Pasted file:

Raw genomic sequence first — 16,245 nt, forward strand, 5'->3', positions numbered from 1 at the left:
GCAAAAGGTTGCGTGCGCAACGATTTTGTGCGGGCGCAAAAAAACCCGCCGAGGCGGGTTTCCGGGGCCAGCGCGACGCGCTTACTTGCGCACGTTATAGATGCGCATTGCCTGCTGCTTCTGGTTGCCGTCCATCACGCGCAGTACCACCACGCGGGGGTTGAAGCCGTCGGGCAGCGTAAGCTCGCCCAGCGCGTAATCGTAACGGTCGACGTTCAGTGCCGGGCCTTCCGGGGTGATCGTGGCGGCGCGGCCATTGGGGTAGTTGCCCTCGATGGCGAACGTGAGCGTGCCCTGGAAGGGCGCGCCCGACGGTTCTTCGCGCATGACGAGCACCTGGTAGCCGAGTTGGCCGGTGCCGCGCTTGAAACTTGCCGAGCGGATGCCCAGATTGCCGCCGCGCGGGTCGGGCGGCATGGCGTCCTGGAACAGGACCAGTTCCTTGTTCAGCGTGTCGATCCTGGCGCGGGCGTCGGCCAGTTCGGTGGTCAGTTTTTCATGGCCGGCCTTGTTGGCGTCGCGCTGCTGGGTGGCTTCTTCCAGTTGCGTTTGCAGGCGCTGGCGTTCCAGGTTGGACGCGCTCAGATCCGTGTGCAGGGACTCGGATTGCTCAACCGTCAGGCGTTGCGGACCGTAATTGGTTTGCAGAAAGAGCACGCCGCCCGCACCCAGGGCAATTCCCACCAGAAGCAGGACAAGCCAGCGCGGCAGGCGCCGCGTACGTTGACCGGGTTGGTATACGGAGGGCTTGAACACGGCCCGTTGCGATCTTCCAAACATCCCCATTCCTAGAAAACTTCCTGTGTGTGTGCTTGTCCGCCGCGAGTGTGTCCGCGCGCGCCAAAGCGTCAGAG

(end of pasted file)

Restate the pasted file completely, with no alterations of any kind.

Raw genomic sequence first — 16,245 nt, forward strand, 5'->3', positions numbered from 1 at the left:
GCAAAAGGTTGCGTGCGCAACGATTTTGTGCGGGCGCAAAAAAACCCGCCGAGGCGGGTTTCCGGGGCCAGCGCGACGCGCTTACTTGCGCACGTTATAGATGCGCATTGCCTGCTGCTTCTGGTTGCCGTCCATCACGCGCAGTACCACCACGCGGGGGTTGAAGCCGTCGGGCAGCGTAAGCTCGCCCAGCGCGTAATCGTAACGGTCGACGTTCAGTGCCGGGCCTTCCGGGGTGATCGTGGCGGCGCGGCCATTGGGGTAGTTGCCCTCGATGGCGAACGTGAGCGTGCCCTGGAAGGGCGCGCCCGACGGTTCTTCGCGCATGACGAGCACCTGGTAGCCGAGTTGGCCGGTGCCGCGCTTGAAACTTGCCGAGCGGATGCCCAGATTGCCGCCGCGCGGGTCGGGCGGCATGGCGTCCTGGAACAGGACCAGTTCCTTGTTCAGCGTGTCGATCCTGGCGCGGGCGTCGGCCAGTTCGGTGGTCAGTTTTTCATGGCCGGCCTTGTTGGCGTCGCGCTGCTGGGTGGCTTCTTCCAGTTGCGTTTGCAGGCGCTGGCGTTCCAGGTTGGACGCGCTCAGATCCGTGTGCAGGGACTCGGATTGCTCAACCGTCAGGCGTTGCGGACCGTAATTGGTTTGCAGAAAGAGCACGCCGCCCGCACCCAGGGCAATTCCCACCAGAAGCAGGACAAGCCAGCGCGGCAGGCGCCGCGTACGTTGACCGGGTTGGTATACGGAGGGCTTGAACACGGCCCGTTGCGATCTTCCAAACATCCCCATTCCTAGAAAACTTCCTGTGTGTGTGCTTGTCCGCCGCGAGTGTGTCCGCGCGCGCCAAAGCGTCAGAG